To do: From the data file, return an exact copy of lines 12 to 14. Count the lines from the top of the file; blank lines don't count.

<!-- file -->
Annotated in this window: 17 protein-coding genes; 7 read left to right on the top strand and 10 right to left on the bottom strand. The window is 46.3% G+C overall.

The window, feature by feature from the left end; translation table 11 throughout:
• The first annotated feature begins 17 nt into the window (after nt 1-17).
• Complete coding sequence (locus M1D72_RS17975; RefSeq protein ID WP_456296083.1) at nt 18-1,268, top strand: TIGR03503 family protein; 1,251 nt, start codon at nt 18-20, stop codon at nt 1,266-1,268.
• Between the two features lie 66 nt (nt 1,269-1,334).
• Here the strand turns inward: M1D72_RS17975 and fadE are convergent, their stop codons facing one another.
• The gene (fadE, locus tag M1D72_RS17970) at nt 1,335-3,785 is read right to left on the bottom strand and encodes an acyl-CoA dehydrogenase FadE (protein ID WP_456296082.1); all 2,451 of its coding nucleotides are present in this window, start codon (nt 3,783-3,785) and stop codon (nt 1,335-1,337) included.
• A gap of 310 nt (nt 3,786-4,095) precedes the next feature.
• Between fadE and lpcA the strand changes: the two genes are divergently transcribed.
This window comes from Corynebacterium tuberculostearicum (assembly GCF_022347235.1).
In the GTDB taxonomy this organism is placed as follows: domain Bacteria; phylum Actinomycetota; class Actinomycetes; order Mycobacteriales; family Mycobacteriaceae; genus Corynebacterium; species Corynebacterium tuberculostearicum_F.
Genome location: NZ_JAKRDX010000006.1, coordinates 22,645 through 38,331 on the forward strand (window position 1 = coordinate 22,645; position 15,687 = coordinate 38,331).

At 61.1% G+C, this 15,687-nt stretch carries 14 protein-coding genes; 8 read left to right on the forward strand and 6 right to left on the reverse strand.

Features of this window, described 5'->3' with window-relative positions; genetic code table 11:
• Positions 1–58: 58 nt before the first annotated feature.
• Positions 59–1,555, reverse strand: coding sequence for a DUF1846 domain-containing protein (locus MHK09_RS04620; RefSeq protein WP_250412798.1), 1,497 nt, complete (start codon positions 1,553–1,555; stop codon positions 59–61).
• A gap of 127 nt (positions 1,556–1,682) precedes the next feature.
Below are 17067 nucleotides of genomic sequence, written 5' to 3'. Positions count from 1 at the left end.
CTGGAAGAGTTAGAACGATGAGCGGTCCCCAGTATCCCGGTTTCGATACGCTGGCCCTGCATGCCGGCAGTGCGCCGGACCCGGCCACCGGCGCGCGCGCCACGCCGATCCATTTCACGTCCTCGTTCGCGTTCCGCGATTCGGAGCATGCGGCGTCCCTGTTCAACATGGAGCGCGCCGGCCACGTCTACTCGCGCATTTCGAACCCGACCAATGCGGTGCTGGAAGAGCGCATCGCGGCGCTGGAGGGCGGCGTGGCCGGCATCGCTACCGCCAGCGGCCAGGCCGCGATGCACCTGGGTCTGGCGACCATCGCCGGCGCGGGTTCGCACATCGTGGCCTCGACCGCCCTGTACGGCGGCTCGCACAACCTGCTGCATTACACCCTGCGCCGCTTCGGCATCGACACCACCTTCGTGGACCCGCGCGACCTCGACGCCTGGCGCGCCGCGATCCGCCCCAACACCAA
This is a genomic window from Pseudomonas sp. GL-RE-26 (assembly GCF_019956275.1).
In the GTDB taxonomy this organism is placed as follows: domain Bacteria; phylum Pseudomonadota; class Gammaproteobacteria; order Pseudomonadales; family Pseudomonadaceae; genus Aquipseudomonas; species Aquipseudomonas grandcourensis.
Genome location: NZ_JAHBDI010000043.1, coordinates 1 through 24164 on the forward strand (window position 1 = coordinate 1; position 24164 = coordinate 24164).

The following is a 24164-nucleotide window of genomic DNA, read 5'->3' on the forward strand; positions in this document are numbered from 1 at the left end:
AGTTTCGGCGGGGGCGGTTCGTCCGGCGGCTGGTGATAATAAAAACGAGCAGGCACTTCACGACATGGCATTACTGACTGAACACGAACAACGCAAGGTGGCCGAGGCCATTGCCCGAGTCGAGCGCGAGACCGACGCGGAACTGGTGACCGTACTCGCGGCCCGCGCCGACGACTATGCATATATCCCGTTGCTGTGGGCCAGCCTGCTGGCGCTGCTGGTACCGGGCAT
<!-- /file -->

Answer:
Genome location: NZ_JAKRDX010000006.1, coordinates 22,645 through 38,331 on the forward strand (window position 1 = coordinate 22,645; position 15,687 = coordinate 38,331).

At 61.1% G+C, this 15,687-nt stretch carries 14 protein-coding genes; 8 read left to right on the forward strand and 6 right to left on the reverse strand.

Features of this window, described 5'->3' with window-relative positions; genetic code table 11: